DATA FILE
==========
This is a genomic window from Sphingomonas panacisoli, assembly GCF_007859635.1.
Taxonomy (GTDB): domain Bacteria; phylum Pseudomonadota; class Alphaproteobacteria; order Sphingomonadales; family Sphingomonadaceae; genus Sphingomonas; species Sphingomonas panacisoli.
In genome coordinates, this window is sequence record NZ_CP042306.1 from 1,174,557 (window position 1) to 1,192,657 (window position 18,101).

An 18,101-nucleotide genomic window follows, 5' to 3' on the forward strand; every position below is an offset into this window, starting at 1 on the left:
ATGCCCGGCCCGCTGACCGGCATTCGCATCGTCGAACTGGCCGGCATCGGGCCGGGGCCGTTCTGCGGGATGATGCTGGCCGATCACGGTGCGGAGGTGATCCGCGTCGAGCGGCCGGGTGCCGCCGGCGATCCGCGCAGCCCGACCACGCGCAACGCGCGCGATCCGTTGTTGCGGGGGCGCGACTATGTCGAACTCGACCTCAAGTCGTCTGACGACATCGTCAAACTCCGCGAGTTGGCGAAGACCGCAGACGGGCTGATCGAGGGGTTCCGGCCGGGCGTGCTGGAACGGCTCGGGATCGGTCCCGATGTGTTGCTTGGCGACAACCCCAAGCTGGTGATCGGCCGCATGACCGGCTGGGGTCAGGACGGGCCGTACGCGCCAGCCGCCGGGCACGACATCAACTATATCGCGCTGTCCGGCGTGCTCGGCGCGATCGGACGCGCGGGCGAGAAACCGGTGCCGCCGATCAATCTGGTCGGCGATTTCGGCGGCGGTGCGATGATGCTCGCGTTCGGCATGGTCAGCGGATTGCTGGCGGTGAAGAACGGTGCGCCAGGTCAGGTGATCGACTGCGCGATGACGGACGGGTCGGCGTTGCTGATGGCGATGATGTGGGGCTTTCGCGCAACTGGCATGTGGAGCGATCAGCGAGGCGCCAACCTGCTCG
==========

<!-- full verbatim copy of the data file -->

This is a genomic window from Sphingomonas panacisoli, assembly GCF_007859635.1.
Taxonomy (GTDB): domain Bacteria; phylum Pseudomonadota; class Alphaproteobacteria; order Sphingomonadales; family Sphingomonadaceae; genus Sphingomonas; species Sphingomonas panacisoli.
In genome coordinates, this window is sequence record NZ_CP042306.1 from 1,174,557 (window position 1) to 1,192,657 (window position 18,101).

An 18,101-nucleotide genomic window follows, 5' to 3' on the forward strand; every position below is an offset into this window, starting at 1 on the left:
ATGCCCGGCCCGCTGACCGGCATTCGCATCGTCGAACTGGCCGGCATCGGGCCGGGGCCGTTCTGCGGGATGATGCTGGCCGATCACGGTGCGGAGGTGATCCGCGTCGAGCGGCCGGGTGCCGCCGGCGATCCGCGCAGCCCGACCACGCGCAACGCGCGCGATCCGTTGTTGCGGGGGCGCGACTATGTCGAACTCGACCTCAAGTCGTCTGACGACATCGTCAAACTCCGCGAGTTGGCGAAGACCGCAGACGGGCTGATCGAGGGGTTCCGGCCGGGCGTGCTGGAACGGCTCGGGATCGGTCCCGATGTGTTGCTTGGCGACAACCCCAAGCTGGTGATCGGCCGCATGACCGGCTGGGGTCAGGACGGGCCGTACGCGCCAGCCGCCGGGCACGACATCAACTATATCGCGCTGTCCGGCGTGCTCGGCGCGATCGGACGCGCGGGCGAGAAACCGGTGCCGCCGATCAATCTGGTCGGCGATTTCGGCGGCGGTGCGATGATGCTCGCGTTCGGCATGGTCAGCGGATTGCTGGCGGTGAAGAACGGTGCGCCAGGTCAGGTGATCGACTGCGCGATGACGGACGGGTCGGCGTTGCTGATGGCGATGATGTGGGGCTTTCGCGCAACTGGCATGTGGAGCGATCAGCGAGGCGCCAACCTGCTCG